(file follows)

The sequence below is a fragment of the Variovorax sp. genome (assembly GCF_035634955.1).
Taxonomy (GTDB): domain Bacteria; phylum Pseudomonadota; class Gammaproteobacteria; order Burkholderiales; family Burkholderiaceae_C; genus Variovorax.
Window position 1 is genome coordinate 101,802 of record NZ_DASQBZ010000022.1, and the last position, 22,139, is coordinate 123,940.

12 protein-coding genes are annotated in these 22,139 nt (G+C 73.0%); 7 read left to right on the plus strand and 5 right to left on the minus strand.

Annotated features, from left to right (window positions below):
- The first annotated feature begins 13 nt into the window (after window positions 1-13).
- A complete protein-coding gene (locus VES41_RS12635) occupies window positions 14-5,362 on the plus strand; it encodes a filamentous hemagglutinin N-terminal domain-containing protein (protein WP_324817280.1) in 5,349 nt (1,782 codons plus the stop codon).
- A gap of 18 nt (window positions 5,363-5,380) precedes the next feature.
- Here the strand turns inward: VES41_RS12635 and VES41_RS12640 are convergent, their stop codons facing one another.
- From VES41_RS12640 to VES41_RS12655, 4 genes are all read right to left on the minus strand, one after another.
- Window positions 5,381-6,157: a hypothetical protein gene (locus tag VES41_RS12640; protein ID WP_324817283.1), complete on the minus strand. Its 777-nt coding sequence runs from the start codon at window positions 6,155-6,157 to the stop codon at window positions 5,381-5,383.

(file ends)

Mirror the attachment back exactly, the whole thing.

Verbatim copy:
The sequence below is a fragment of the Variovorax sp. genome (assembly GCF_035634955.1).
Taxonomy (GTDB): domain Bacteria; phylum Pseudomonadota; class Gammaproteobacteria; order Burkholderiales; family Burkholderiaceae_C; genus Variovorax.
Window position 1 is genome coordinate 101,802 of record NZ_DASQBZ010000022.1, and the last position, 22,139, is coordinate 123,940.

12 protein-coding genes are annotated in these 22,139 nt (G+C 73.0%); 7 read left to right on the plus strand and 5 right to left on the minus strand.

Annotated features, from left to right (window positions below):
- The first annotated feature begins 13 nt into the window (after window positions 1-13).
- A complete protein-coding gene (locus VES41_RS12635) occupies window positions 14-5,362 on the plus strand; it encodes a filamentous hemagglutinin N-terminal domain-containing protein (protein WP_324817280.1) in 5,349 nt (1,782 codons plus the stop codon).
- A gap of 18 nt (window positions 5,363-5,380) precedes the next feature.
- Here the strand turns inward: VES41_RS12635 and VES41_RS12640 are convergent, their stop codons facing one another.
- From VES41_RS12640 to VES41_RS12655, 4 genes are all read right to left on the minus strand, one after another.
- Window positions 5,381-6,157: a hypothetical protein gene (locus tag VES41_RS12640; protein ID WP_324817283.1), complete on the minus strand. Its 777-nt coding sequence runs from the start codon at window positions 6,155-6,157 to the stop codon at window positions 5,381-5,383.